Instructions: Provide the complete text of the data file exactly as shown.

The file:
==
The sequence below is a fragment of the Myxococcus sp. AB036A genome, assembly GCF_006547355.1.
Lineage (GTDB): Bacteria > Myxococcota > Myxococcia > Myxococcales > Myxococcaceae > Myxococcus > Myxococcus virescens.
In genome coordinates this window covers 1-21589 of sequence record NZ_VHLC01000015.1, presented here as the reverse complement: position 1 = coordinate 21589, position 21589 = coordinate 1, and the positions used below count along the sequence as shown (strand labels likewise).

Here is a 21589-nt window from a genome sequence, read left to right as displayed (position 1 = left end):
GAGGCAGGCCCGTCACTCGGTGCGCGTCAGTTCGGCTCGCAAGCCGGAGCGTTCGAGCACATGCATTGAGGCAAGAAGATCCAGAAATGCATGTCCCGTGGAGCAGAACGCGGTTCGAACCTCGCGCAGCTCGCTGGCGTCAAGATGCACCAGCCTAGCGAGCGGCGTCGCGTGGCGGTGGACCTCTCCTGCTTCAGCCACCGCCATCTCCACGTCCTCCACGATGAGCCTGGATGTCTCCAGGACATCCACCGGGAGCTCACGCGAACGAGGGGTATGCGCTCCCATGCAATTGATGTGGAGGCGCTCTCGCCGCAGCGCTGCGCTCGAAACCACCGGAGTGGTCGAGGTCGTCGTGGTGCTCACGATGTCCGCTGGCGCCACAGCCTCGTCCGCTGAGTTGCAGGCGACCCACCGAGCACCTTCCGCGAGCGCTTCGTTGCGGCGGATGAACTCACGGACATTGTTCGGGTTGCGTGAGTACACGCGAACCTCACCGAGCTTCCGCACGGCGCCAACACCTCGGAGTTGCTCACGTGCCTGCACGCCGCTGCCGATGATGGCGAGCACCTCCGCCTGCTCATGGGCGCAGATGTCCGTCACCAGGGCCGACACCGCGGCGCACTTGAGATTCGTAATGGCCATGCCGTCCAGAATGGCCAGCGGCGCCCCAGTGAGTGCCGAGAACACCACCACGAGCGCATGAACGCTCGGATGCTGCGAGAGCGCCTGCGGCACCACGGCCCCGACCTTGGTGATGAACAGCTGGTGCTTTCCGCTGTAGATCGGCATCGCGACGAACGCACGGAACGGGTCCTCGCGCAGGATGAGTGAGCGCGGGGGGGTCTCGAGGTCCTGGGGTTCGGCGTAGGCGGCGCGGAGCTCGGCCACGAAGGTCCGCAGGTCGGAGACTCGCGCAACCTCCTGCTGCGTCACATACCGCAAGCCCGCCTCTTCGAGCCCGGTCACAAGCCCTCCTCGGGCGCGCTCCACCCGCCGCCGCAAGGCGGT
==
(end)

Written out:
The sequence below is a fragment of the Myxococcus sp. AB036A genome, assembly GCF_006547355.1.
Lineage (GTDB): Bacteria > Myxococcota > Myxococcia > Myxococcales > Myxococcaceae > Myxococcus > Myxococcus virescens.
In genome coordinates this window covers 1-21589 of sequence record NZ_VHLC01000015.1, presented here as the reverse complement: position 1 = coordinate 21589, position 21589 = coordinate 1, and the positions used below count along the sequence as shown (strand labels likewise).

Here is a 21589-nt window from a genome sequence, read left to right as displayed (position 1 = left end):
GAGGCAGGCCCGTCACTCGGTGCGCGTCAGTTCGGCTCGCAAGCCGGAGCGTTCGAGCACATGCATTGAGGCAAGAAGATCCAGAAATGCATGTCCCGTGGAGCAGAACGCGGTTCGAACCTCGCGCAGCTCGCTGGCGTCAAGATGCACCAGCCTAGCGAGCGGCGTCGCGTGGCGGTGGACCTCTCCTGCTTCAGCCACCGCCATCTCCACGTCCTCCACGATGAGCCTGGATGTCTCCAGGACATCCACCGGGAGCTCACGCGAACGAGGGGTATGCGCTCCCATGCAATTGATGTGGAGGCGCTCTCGCCGCAGCGCTGCGCTCGAAACCACCGGAGTGGTCGAGGTCGTCGTGGTGCTCACGATGTCCGCTGGCGCCACAGCCTCGTCCGCTGAGTTGCAGGCGACCCACCGAGCACCTTCCGCGAGCGCTTCGTTGCGGCGGATGAACTCACGGACATTGTTCGGGTTGCGTGAGTACACGCGAACCTCACCGAGCTTCCGCACGGCGCCAACACCTCGGAGTTGCTCACGTGCCTGCACGCCGCTGCCGATGATGGCGAGCACCTCCGCCTGCTCATGGGCGCAGATGTCCGTCACCAGGGCCGACACCGCGGCGCACTTGAGATTCGTAATGGCCATGCCGTCCAGAATGGCCAGCGGCGCCCCAGTGAGTGCCGAGAACACCACCACGAGCGCATGAACGCTCGGATGCTGCGAGAGCGCCTGCGGCACCACGGCCCCGACCTTGGTGATGAACAGCTGGTGCTTTCCGCTGTAGATCGGCATCGCGACGAACGCACGGAACGGGTCCTCGCGCAGGATGAGTGAGCGCGGGGGGGTCTCGAGGTCCTGGGGTTCGGCGTAGGCGGCGCGGAGCTCGGCCACGAAGGTCCGCAGGTCGGAGACTCGCGCAACCTCCTGCTGCGTCACATACCGCAAGCCCGCCTCTTCGAGCCCGGTCACAAGCCCTCCTCGGGCGCGCTCCACCCGCCGCCGCAAGGCGGT